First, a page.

Battle lines are being drawn over what will be a significant expenditure and disruptive project.
State Rep. Dean Urdahl gladly shows visitors the multifolded piece of paper he keeps in the drawer of his House floor desk. Tucked inside it are a few tablespoonfuls of sparkly white crushed stone, the largest pieces a half-inch in diameter.
"These are pieces of the Capitol," the Grove City Republican said almost reverently as he displayed the paper's contents last week.
Urdahl needed no knife or chisel to collect the Georgia marble chips. He finds them regularly on the balcony outside the House retiring room, on the Capitol's north side. A five-termer, he said he's been seeing small pieces of the building's exterior stone accumulate there for several years.
"There are pieces there all the time now -- some bigger than this," he said. "The Capitol is crumbling."
A Minnesota history author and former history teacher, Urdahl set out last session to do something about the deteriorating condition of Cass Gilbert's 1905 masterpiece.
The result -- a bipartisan commission's recommendation for a $241 million, four-year restoration project -- will figure prominently in the 2012 legislative session's wrap-up. The battle-weary Legislature is poised to deliver at least a partial answer to the question: What's to be done to fix the Capitol?
For Minnesotans just as weary of two years of predictable partisan tiffs, the Capitol question offers an interesting variation.
Senate Republicans and House DFLers appear loosely allied in preferring to start small and go slow. The bonding bill that's advancing in the Senate would OK just $25 million for the Capitol -- all to be spent repairing the crumbly exterior.
What about the rest of the job -- the leaky pipes, dangerous wiring, inadequate heating and cooling, poor access for the disabled, insufficient security, patchy IT links, fading murals?
"We don't think we're ready to dismantle this building," explained Senate bonding chair and Majority Leader David Senjem Friday. "We need more time to analyze what we really want" done inside.
On the other side of the Capitol battle line are Urdahl and the wily chair of the House Capital Investment Committee, Rep. Larry Howes, R-Walker.
"Twenty-five million -- that's about enough for new carpet," Howes scoffed about the Senate bill. Rather than weigh down his lightweight $280 million bonding bill with the hefty Capitol project, Howes put it into a separate bill --at $220 million, almost all of it.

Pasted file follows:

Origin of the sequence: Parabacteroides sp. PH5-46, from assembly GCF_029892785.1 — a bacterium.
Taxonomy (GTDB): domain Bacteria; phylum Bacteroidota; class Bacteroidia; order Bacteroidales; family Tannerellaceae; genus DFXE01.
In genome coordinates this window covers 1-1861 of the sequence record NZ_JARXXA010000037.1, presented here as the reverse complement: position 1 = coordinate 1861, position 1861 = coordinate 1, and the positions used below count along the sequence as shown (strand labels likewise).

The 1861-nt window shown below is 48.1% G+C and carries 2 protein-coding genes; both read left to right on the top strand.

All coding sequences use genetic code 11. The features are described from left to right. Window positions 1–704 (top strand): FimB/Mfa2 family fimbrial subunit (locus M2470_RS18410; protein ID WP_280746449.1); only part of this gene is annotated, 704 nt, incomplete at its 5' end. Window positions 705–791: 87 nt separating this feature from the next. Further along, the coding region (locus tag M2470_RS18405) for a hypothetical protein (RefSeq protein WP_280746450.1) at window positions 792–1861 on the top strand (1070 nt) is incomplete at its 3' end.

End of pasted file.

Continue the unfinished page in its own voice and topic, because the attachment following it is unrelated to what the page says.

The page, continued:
Howes doesn't seem the type to admit that he has a soft spot in his heart for the state's best dome -- though he's quick to note that it's the second-largest stone dome in the world. Rather, Howes makes an old-school conservative's argument for authorizing the entire Capitol project at once: It will be cheaper that way.
Construction bids are likely to be at least 12 percent higher if the entire project's financing is in doubt when bids are let, he said. "No contractor will give us a guaranteed price" unless the project is fully authorized. "You can't nickel-and-dime this thing."
Fully authorizing the project would also increase chances that it will be done in four years or less, not five or more. In this case, given the costs associated with dispersing the Capitol's functions to temporary quarters, haste does not make waste. Delay does.
Howes comes from a part of the state that does not smile on big spending. But his constituents understand that government is obliged to preserve one of its own best assets. "I don't hear any opposition to this from conservatives at home," Howes said.
But some of the conservatives who work under the Georgian marble dome want government spending -- and government borrowing -- to shrink. The Capitol's big-ticket needs get in the way of that goal.
Meanwhile, some liberal legislators want government to spend more on new projects in their districts, not a 107-year-old one in St. Paul.
Then there's that other liberal who works at the Capitol, Gov. Mark Dayton. He chaired the commission Urdahl's legislation established. He praised its conclusions in the State of the State speech and says he supports Howes's do-it-all approach. But Dayton has spent more time and political capital this year on another big-ticket project involving another Minnesota dome.
For Howes to win a big commitment to fixing the People's Palace this year, he'll need help in the next few days from people willing to contact their legislators. He could use a more visible ally in the governor's office, too.
* * *
Lori Sturdevant is a Star Tribune editorial writer and columnist. Follow her blog, Minnesota Matters.
The Opinion section is produced by the Editorial Department to foster discussion about key issues. The Editorial Board represents the institutional voice of the Star Tribune and operates independently of the newsroom.